Quick Reads

Freddy Adu: From Elite Wonderkid to Lower-League Journeyman

The name of Freddy Adu has become synonymous with that of unfulfilled promise within the game, yet his story deserves more than a cursory glance accompanied by a glib dismissal of it being yet another case of wasted talent.

During an almost unprecedented initial hyping of his career during its pre-embryonic stage, there was a sense of excitement regarding the potential of the young man who was born on June 2, 1989, in Tema, Ghana, and christened Fredua Koranteng Adu.

Freddy Adu recently turned 31 this year and while nobody could claim he’s had a career that reached anywhere near the peaks projected, his story is not one of the atypical tales of woe concerning a player who had it all and then ‘threw it all away’.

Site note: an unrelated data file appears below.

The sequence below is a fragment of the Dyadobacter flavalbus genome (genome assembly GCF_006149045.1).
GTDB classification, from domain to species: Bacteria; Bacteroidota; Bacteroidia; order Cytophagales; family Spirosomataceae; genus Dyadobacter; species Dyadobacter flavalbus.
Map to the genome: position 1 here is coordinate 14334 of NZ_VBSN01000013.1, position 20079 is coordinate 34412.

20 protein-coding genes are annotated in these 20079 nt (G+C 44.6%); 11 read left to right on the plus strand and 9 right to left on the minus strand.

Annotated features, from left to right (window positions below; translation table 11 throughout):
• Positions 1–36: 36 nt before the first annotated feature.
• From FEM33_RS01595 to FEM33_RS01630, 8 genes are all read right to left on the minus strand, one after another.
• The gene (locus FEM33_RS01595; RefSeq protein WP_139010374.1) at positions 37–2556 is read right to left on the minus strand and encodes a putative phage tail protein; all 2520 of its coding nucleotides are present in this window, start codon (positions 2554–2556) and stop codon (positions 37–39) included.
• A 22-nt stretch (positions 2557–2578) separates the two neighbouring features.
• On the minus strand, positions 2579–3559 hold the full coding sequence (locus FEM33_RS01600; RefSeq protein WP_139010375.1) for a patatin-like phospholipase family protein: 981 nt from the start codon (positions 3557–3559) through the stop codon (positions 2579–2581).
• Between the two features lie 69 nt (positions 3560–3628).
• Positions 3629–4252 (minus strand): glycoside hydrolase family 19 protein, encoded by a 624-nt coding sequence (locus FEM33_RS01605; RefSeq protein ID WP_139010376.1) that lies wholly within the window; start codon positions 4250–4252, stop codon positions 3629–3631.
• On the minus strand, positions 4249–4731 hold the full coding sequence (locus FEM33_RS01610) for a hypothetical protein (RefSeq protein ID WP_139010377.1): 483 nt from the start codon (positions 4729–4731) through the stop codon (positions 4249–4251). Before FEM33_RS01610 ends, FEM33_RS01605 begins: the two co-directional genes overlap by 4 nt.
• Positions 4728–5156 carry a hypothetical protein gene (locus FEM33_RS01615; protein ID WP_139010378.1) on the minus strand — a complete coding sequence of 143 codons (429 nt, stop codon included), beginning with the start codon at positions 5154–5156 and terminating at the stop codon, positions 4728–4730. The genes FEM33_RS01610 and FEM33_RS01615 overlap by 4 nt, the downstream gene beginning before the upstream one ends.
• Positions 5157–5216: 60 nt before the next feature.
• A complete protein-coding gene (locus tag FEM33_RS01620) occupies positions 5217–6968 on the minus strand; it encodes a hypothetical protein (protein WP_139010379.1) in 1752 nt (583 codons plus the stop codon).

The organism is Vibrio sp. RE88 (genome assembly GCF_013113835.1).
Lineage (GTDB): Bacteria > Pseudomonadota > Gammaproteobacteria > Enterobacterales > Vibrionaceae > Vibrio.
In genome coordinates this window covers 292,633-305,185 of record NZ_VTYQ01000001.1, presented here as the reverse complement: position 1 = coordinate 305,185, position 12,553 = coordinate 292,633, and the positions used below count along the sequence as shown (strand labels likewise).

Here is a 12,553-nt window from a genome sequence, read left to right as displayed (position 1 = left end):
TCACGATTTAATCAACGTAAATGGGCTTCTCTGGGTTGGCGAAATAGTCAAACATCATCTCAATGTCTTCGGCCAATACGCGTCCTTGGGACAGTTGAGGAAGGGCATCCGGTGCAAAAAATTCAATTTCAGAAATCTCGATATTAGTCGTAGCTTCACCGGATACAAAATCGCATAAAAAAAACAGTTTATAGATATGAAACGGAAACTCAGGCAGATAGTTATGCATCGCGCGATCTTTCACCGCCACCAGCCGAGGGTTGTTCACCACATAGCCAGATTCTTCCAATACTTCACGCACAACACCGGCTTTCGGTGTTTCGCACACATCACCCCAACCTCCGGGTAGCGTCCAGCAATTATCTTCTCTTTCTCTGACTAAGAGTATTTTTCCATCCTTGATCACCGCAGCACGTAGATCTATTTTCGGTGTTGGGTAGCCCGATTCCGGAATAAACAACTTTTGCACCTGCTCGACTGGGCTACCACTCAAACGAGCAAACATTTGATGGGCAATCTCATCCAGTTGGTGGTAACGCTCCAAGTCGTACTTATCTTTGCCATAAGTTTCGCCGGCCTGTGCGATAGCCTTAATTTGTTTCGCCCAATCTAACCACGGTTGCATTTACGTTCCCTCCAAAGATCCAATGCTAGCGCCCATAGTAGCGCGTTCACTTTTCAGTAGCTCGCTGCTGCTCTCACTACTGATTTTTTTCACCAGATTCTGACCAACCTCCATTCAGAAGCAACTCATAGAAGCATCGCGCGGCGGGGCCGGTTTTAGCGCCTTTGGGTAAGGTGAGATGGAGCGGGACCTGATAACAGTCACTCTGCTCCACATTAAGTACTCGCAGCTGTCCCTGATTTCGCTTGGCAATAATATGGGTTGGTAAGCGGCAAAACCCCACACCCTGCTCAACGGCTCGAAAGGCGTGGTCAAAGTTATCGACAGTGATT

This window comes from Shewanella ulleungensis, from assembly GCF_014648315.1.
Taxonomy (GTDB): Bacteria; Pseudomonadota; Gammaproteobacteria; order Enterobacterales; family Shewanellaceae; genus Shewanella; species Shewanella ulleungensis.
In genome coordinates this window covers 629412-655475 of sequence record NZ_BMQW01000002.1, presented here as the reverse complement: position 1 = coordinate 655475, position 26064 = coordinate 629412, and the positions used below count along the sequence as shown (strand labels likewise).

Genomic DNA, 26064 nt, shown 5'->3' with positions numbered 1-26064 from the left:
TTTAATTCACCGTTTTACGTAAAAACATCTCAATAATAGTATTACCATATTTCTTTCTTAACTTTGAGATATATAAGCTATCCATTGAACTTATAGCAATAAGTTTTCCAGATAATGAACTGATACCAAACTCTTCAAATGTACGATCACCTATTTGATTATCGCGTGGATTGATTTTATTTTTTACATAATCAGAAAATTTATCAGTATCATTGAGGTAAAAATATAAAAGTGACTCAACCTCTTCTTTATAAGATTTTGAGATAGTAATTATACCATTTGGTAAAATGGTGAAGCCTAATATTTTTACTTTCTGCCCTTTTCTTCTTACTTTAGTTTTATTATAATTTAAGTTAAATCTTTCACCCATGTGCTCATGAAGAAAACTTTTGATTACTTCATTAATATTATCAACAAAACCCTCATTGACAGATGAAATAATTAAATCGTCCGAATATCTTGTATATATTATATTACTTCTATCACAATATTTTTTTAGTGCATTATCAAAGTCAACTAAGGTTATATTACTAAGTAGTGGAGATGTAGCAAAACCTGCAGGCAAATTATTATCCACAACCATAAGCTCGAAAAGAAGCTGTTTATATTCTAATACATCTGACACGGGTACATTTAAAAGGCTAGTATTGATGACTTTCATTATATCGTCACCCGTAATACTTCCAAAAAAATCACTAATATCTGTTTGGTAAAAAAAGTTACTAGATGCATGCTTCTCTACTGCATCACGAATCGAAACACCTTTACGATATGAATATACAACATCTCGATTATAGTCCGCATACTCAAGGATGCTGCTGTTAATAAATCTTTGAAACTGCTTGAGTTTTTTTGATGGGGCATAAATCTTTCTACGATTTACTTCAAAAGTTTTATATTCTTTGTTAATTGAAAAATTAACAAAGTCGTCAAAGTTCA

Unlike certain other players who failed to reach the heights predicted, his perceived failings have not been caused by either lack of commitment or over-indulgence. He is not a player whose career failed to hit the highlights anticipated due to a wayward style of living.

Luck first visited Freddy Adu in 1997 as an eight-year-old when his family won a Green Card Lottery and were able to move from Ghana to the United States. Adu first came to prominence as a football player when appearing in an under-14 international tournament with the U.S. Olympic Development Program.

Adu then made his next breakthrough by way of the MLS when he became the youngest ever player to be chosen as the first draft in the 2004 pick. At the time Adu was a mere fourteen years of age.